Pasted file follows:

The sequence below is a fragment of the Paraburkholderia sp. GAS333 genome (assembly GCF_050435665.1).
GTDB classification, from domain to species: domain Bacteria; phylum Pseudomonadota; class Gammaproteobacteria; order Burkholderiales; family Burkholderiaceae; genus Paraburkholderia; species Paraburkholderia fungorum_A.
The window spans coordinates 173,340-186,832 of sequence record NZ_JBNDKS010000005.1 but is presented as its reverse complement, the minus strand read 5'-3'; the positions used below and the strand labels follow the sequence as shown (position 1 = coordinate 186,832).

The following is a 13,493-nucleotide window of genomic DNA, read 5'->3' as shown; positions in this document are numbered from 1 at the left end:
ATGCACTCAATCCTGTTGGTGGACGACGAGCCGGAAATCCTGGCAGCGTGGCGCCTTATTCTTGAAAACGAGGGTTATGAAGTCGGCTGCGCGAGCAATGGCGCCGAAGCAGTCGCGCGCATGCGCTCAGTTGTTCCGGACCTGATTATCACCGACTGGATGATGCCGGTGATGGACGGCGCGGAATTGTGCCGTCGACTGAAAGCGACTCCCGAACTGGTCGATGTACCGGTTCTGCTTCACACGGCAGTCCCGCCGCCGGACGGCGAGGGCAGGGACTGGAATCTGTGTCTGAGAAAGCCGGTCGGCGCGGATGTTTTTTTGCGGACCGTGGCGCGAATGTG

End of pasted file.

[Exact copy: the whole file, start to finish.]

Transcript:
The sequence below is a fragment of the Paraburkholderia sp. GAS333 genome (assembly GCF_050435665.1).
GTDB classification, from domain to species: domain Bacteria; phylum Pseudomonadota; class Gammaproteobacteria; order Burkholderiales; family Burkholderiaceae; genus Paraburkholderia; species Paraburkholderia fungorum_A.
The window spans coordinates 173,340-186,832 of sequence record NZ_JBNDKS010000005.1 but is presented as its reverse complement, the minus strand read 5'-3'; the positions used below and the strand labels follow the sequence as shown (position 1 = coordinate 186,832).

The following is a 13,493-nucleotide window of genomic DNA, read 5'->3' as shown; positions in this document are numbered from 1 at the left end:
ATGCACTCAATCCTGTTGGTGGACGACGAGCCGGAAATCCTGGCAGCGTGGCGCCTTATTCTTGAAAACGAGGGTTATGAAGTCGGCTGCGCGAGCAATGGCGCCGAAGCAGTCGCGCGCATGCGCTCAGTTGTTCCGGACCTGATTATCACCGACTGGATGATGCCGGTGATGGACGGCGCGGAATTGTGCCGTCGACTGAAAGCGACTCCCGAACTGGTCGATGTACCGGTTCTGCTTCACACGGCAGTCCCGCCGCCGGACGGCGAGGGCAGGGACTGGAATCTGTGTCTGAGAAAGCCGGTCGGCGCGGATGTTTTTTTGCGGACCGTGGCGCGAATGTG